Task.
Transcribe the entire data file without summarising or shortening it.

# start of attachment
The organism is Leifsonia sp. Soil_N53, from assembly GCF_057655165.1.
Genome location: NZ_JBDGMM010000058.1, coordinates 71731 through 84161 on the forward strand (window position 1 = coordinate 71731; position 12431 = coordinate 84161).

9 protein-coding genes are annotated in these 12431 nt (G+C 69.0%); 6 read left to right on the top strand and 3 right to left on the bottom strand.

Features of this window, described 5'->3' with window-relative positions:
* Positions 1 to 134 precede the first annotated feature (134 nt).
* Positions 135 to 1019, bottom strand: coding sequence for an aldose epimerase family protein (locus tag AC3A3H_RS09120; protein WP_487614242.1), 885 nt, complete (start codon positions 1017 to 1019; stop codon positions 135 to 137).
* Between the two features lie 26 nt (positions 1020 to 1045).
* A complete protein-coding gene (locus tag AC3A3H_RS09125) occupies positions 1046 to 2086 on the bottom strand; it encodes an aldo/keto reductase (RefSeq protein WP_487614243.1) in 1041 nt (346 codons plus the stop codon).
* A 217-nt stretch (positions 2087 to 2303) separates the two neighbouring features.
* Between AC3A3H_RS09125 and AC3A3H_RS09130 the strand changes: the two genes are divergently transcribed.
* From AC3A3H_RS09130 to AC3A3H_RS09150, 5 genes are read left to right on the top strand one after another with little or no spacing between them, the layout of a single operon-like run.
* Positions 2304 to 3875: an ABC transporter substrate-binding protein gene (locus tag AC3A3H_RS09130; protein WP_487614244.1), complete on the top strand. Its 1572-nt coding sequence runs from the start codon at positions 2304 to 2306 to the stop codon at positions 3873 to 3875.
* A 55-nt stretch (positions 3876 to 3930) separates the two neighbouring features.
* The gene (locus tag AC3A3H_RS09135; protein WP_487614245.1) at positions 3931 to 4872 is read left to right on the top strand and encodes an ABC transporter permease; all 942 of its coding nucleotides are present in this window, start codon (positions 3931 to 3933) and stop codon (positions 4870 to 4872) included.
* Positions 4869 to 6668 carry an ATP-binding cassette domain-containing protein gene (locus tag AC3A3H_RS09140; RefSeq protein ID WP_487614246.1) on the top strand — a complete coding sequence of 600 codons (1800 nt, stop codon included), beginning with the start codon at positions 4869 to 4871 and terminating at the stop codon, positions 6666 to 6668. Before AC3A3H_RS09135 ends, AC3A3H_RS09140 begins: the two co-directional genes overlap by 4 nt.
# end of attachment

The organism is Leifsonia sp. Soil_N53, from assembly GCF_057655165.1.
Genome location: NZ_JBDGMM010000058.1, coordinates 71731 through 84161 on the forward strand (window position 1 = coordinate 71731; position 12431 = coordinate 84161).

9 protein-coding genes are annotated in these 12431 nt (G+C 69.0%); 6 read left to right on the top strand and 3 right to left on the bottom strand.

Features of this window, described 5'->3' with window-relative positions:
* Positions 1 to 134 precede the first annotated feature (134 nt).
* Positions 135 to 1019, bottom strand: coding sequence for an aldose epimerase family protein (locus tag AC3A3H_RS09120; protein WP_487614242.1), 885 nt, complete (start codon positions 1017 to 1019; stop codon positions 135 to 137).
* Between the two features lie 26 nt (positions 1020 to 1045).
* A complete protein-coding gene (locus tag AC3A3H_RS09125) occupies positions 1046 to 2086 on the bottom strand; it encodes an aldo/keto reductase (RefSeq protein WP_487614243.1) in 1041 nt (346 codons plus the stop codon).
* A 217-nt stretch (positions 2087 to 2303) separates the two neighbouring features.
* Between AC3A3H_RS09125 and AC3A3H_RS09130 the strand changes: the two genes are divergently transcribed.
* From AC3A3H_RS09130 to AC3A3H_RS09150, 5 genes are read left to right on the top strand one after another with little or no spacing between them, the layout of a single operon-like run.
* Positions 2304 to 3875: an ABC transporter substrate-binding protein gene (locus tag AC3A3H_RS09130; protein WP_487614244.1), complete on the top strand. Its 1572-nt coding sequence runs from the start codon at positions 2304 to 2306 to the stop codon at positions 3873 to 3875.
* A 55-nt stretch (positions 3876 to 3930) separates the two neighbouring features.
* The gene (locus tag AC3A3H_RS09135; protein WP_487614245.1) at positions 3931 to 4872 is read left to right on the top strand and encodes an ABC transporter permease; all 942 of its coding nucleotides are present in this window, start codon (positions 3931 to 3933) and stop codon (positions 4870 to 4872) included.
* Positions 4869 to 6668 carry an ATP-binding cassette domain-containing protein gene (locus tag AC3A3H_RS09140; RefSeq protein ID WP_487614246.1) on the top strand — a complete coding sequence of 600 codons (1800 nt, stop codon included), beginning with the start codon at positions 4869 to 4871 and terminating at the stop codon, positions 6666 to 6668. Before AC3A3H_RS09135 ends, AC3A3H_RS09140 begins: the two co-directional genes overlap by 4 nt.